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Tuesday, June 2, 2009

Friday Frights (on Tuesday): Enron

Playing in the background: "The Science of the Movies" on the Sci channel

Hi all. Sorry for lack of blogitude lately. I've actually been (gasp) working. It's not very exciting - digging through hundreds of boxes of payroll records looking for certain records from a certain time frame involving certain locations in certain states - but it pays well, so hey, why not do it. Should go on for another couple of weeks. If things go exactly according to plan, we'll finish on my birthday. How cool is that: "Happy 40th, Jen, you're unemployed again!" Frickin' yay.

I did see a scary movie on Friday, but it wasn't my usual type. It was Enron: The Smartest Guys in the Room, a documentary about the rise and fall of the eighth largest corporation in the United States (at that time). If you lived in California during the "rolling blackouts" of the early Oh Ohs, you really ought to check out this film. I did, and even at the time I remember thinking, "Something's not right here. We can't possibly be out of power in the middle of December when we're hardly using any, and why are all these plants shutting down for 'maintenance' at the same time?"

Guess what, I was right all along. Whose fault was it? Enron's. Turns out their traders were purposely manipulating the electricity market to force up prices. Calling up power plants and asking them (ordering them) to shut down for a while because demand was low. Jamming transmission lines by sending power to nowhere so the power that needed to go somewhere had to wait, and then charging the utilities who needed the power to free up the line. How much did prices go up while this was going on? About forty thousand percent. Yeah, that's a 4 with four zeroes and some commas after it. To say nothing of the chaos and mayhem that went on all over the state as the "rolling blackouts" rolled along.

I got sent home from work one day when a rolling blackout shut my office building. (The air circulation failed, and so did the backup generator, which rendered the building uninhabitable. I'm not making this up.) My mom was visiting us for Christmas
and was buying a rather pricey vase in a souvenir shop in old town San Diego. The power went out, the shop's computer went down, and they couldn't run her credit card, so she left without it. People had to be rescued from elevators. Governor Grey Davis lost his job, which may or may not have been a good thing depending on your point of view, and Arnold "The Guvernator" Schwartzenegger took over. 500,000 people in the state needed some kind of electrical device, like an air filter or an oxygen system or some other life support, to stay alive. We don't know how many of them died or suffered serious harm. And this wasn't an apocalypse-scenario, "we've run out of resources and we're all gonna die" type crisis. This was an invented situation so some folks could make lots of money.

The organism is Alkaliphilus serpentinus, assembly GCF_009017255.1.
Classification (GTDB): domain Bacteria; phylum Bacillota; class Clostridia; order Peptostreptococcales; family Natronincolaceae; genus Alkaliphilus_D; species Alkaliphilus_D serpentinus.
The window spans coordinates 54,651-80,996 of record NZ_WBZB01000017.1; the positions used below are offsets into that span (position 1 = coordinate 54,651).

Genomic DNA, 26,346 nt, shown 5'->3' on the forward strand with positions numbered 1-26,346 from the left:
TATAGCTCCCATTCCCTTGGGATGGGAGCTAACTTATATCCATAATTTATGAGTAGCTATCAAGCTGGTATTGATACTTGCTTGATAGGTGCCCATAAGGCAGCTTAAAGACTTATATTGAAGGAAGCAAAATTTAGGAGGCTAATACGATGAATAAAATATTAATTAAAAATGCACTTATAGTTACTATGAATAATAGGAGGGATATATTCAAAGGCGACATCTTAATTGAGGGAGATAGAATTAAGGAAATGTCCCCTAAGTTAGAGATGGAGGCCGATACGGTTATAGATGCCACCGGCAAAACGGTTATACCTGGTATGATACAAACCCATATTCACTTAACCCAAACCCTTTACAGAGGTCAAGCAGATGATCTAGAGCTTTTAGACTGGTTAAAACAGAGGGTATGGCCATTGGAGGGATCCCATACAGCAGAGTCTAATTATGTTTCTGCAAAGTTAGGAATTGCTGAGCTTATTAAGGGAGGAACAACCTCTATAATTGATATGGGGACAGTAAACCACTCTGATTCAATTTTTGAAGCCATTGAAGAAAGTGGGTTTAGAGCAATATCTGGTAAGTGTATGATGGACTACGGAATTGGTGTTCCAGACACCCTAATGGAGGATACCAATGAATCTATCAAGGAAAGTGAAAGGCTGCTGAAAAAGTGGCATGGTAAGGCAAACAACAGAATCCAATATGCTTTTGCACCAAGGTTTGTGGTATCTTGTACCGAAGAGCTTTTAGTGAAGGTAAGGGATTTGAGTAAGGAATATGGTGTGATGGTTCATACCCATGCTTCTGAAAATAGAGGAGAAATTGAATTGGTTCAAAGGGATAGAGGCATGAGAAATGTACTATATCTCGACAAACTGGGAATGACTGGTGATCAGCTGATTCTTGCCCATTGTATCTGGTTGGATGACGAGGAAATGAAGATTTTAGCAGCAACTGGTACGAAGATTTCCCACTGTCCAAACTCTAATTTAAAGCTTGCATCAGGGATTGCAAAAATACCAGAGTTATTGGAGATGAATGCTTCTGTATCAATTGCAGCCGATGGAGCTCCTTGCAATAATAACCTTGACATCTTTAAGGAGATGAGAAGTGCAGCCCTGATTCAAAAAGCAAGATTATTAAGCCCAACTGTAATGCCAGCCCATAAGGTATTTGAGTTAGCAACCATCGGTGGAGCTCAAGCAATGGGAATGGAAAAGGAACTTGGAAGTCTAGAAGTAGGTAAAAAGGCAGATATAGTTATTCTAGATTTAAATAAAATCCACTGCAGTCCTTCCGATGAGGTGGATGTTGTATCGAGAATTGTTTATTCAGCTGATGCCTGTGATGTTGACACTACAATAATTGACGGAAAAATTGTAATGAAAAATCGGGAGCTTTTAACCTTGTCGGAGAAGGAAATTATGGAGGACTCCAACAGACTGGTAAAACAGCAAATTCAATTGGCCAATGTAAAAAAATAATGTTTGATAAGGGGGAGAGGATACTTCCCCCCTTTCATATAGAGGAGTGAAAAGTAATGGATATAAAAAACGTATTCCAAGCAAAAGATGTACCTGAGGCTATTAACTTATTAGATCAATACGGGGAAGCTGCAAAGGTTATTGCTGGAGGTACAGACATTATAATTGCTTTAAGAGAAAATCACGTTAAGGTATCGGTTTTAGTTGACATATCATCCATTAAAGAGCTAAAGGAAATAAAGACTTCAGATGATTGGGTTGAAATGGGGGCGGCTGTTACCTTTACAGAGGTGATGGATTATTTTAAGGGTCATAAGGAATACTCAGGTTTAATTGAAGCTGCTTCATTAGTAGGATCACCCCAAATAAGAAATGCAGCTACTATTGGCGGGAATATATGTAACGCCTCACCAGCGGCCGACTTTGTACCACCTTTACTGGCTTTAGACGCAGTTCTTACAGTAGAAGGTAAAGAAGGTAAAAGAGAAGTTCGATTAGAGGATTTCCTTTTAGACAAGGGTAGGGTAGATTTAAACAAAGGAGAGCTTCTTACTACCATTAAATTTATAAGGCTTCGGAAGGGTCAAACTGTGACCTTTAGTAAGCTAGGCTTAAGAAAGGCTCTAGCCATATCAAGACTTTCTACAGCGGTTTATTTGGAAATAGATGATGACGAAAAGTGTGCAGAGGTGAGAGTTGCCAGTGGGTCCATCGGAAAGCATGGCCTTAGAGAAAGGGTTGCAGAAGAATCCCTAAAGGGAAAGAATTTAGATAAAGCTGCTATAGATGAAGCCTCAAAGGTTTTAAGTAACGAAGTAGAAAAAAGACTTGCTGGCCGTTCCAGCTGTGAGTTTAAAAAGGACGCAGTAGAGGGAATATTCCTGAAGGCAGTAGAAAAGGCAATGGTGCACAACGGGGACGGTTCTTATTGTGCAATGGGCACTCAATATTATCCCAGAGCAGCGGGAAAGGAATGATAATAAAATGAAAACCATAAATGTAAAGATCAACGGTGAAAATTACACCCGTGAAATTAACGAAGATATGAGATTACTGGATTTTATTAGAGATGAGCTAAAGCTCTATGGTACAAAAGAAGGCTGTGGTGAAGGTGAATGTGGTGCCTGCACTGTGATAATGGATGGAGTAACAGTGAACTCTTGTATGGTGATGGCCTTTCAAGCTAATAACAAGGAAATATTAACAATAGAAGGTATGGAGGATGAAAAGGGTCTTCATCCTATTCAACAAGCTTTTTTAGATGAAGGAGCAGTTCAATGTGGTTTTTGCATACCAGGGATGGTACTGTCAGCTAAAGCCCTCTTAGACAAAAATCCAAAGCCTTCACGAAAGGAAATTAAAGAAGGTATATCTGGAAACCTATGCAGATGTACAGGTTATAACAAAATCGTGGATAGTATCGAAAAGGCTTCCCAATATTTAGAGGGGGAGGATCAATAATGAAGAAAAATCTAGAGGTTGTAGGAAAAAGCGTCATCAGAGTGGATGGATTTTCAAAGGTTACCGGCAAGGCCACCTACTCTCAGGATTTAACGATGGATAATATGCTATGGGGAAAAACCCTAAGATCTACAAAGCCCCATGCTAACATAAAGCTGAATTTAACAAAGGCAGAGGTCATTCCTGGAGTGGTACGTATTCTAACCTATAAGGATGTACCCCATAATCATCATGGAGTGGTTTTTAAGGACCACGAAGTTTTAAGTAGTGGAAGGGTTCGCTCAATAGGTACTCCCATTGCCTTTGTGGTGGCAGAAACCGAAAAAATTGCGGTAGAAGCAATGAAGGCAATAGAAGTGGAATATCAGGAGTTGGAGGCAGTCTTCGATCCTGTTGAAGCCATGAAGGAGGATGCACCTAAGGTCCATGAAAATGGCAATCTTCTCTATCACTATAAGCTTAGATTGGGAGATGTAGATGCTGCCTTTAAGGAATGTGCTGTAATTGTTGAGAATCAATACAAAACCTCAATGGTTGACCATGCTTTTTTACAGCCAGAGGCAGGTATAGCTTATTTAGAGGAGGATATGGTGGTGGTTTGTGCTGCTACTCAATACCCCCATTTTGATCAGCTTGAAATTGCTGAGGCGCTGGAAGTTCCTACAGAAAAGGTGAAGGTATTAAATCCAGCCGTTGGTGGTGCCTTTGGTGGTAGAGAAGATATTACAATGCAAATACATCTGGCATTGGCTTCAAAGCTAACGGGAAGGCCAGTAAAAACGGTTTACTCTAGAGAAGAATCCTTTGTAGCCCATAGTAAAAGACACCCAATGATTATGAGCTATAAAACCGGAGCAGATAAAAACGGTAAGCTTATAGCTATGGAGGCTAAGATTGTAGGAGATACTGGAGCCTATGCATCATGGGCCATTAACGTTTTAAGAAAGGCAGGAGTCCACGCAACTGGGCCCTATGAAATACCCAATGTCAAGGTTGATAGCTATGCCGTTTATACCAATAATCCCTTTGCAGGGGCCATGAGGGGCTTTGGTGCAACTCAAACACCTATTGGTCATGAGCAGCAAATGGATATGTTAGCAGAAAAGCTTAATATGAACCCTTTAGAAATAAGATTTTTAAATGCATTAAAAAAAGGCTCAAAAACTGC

Oh, and it was also illegal.

The ironic thing is, Enron never actually made any money. Their stock prices went up and up and up because they were using something called "mark to market accounting" to claim profits from projects that hadn't actually come into existence yet. When they started to run some debt, they "sold" it to a shadow corporation to make it look like Enron didn't have any negatives on its balance sheet. It's like a bad sci-fi story, only it really happened. When the whole thing crashed and burned, which was inevitable, 20,000 people lost their jobs. Stockholders lost their life savings. Arthur Andersen, Enron's accounting firm, went down in flames. So did their law firm and quite a few other companies that had worked with them.

Guess where our current recession started, folks? Right there in Houston in 2002. Oh, it took a while to infect the rest of the U.S. economy, but think about it. Subprime mortgages? Mortgage securities sold to China for unreal money to finance projects that weren't going to happen? Bank failures as a direct result? Bailouts? Connect the dots. Today Enron. Tomorrow GM, Chrysler, Bear Stearns, Bank of America - oh, wait a minute, that's already happened.

Anyway, it's scary as hell. Jen ranks it a WOW, five stars on my five star scale. And frankly, I can't think of anything else to say about it. Next week I'll watch something a little less scary. Like, say, Drag Me To Hell.

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